Scoped Storage Stories: More on RecoverableSecurityException

Android 10 and higher are greatly restricting access to external storage via filesystem APIs. Instead, we need to use other APIs to work with content. This is the 13th post in a seemingly never-ending series, where we will explore how to work with those alternatives.

I wrote about RecoverableSecurityException in an earlier post on updating the content from other apps. I thought I was done with it.

Silly me.

Specifically, this Stack Overflow question dragged me back into it, as Stack Overflow user joakimk was not getting that exception when trying to update the DESCRIPTION column for an image:

ContentValues values = new ContentValues();
values.put(MediaStore.Images.Media.DESCRIPTION, "Some text");

int res = getContext().getContentResolver().update(
        MediaStore.Images.Media._ID + "= ?", new String[]{sImageId});

Here, the image ID is pointing to an image that was not created by joakimk’s app. In theory, on Android 10+, this should trigger a RecoverableSecurityException, so we can ask the user for permission to work with that piece of content. In this case, the update() call simply returned 0, meaning no rows were affected.

This simple snippet of code highlights a few problems and other considerations with how RecoverableSecurityException works.

The Uri is the Key

The biggest problem is that RecoverableSecurityException is on a per-Uri basis. The exception contains an IntentSender that can be used to get permission to modify the content identified by that Uri.

A side effect of that limitation is that the update() call must use the Uri identifying the content, not a collection Uri plus a quasi-WHERE clause to identify it. After all, that WHERE clause might identify more than one piece of content.

So, you wind up with code more like this:

ContentValues values = new ContentValues();
values.put(MediaStore.Images.Media.DESCRIPTION, "Some text");
Uri uri = ContentUris.withAppendedId(MediaStore.Images.Media.EXTERNAL_CONTENT_URI, imageId);

int res = getContext().getContentResolver().update(uri, values, null, null);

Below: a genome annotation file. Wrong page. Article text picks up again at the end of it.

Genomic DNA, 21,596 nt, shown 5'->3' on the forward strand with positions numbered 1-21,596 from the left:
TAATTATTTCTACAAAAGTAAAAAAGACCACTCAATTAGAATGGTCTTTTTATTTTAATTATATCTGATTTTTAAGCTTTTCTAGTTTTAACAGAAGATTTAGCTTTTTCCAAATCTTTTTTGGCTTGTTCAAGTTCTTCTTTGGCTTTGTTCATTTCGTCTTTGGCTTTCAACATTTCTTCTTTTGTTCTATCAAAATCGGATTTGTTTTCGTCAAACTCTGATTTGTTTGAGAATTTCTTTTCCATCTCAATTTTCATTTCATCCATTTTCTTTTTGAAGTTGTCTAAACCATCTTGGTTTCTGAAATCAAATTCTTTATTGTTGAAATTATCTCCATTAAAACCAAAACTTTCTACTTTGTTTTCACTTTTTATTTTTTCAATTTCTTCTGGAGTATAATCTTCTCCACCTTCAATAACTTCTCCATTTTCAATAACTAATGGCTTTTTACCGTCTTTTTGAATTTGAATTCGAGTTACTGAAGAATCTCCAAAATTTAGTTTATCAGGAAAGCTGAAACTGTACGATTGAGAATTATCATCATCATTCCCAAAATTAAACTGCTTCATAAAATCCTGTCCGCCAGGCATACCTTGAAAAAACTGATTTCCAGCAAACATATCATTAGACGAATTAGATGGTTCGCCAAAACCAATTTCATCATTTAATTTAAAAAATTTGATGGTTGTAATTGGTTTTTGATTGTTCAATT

Here, we use ContentUris.withAppendedId() to create a Uri pointing to the specific image, and we pass that Uri to update(). This update() call will now throw a RecoverableSecurityException.

The Permission is Not Enough

Unfortunately, that RecoverableSecurityException is not going to do you a lot of good in this case… because DESCRIPTION cannot be modified, even if the user grants your app permission to modify the content. For some columns, MediaStore just refuses to apply the update.

TAGS, however, can be modified. So, for example, this sample Kotlin code works:

suspend fun setTags(id: Long, tags: String) =
  withContext(Dispatchers.IO) {
    val values = ContentValues().apply {
      put(MediaStore.Video.Media.TAGS, tags)
    val uri = ContentUris.withAppendedId(collection, id)

    context.contentResolver.update(uri, values, null, null)

(taken from this sample project)

The Permission Grant is Durable

In my earlier post on RecoverableSecurityException, I did not explore how long the permission grant lasts. If I had to guess, I would have guessed that it lived just for the lifetime of your process.

Instead, it appears that the permission grant is more durable than that. While I cannot say that it lasts “forever”, it certainly lasts for more than just one process.

Android R is Unhappy

While Android 10 handles RecoverableSecurityException just fine, Android R DP1 does not, crashing when we display the system dialog to allow the user to grant permission to modify the content. That crash comes from the MediaProvider, not the app, so it appears to be a bug that hopefully will get fixed.

Many thanks to joakimk for the assistance in identifying the problem and its solution!

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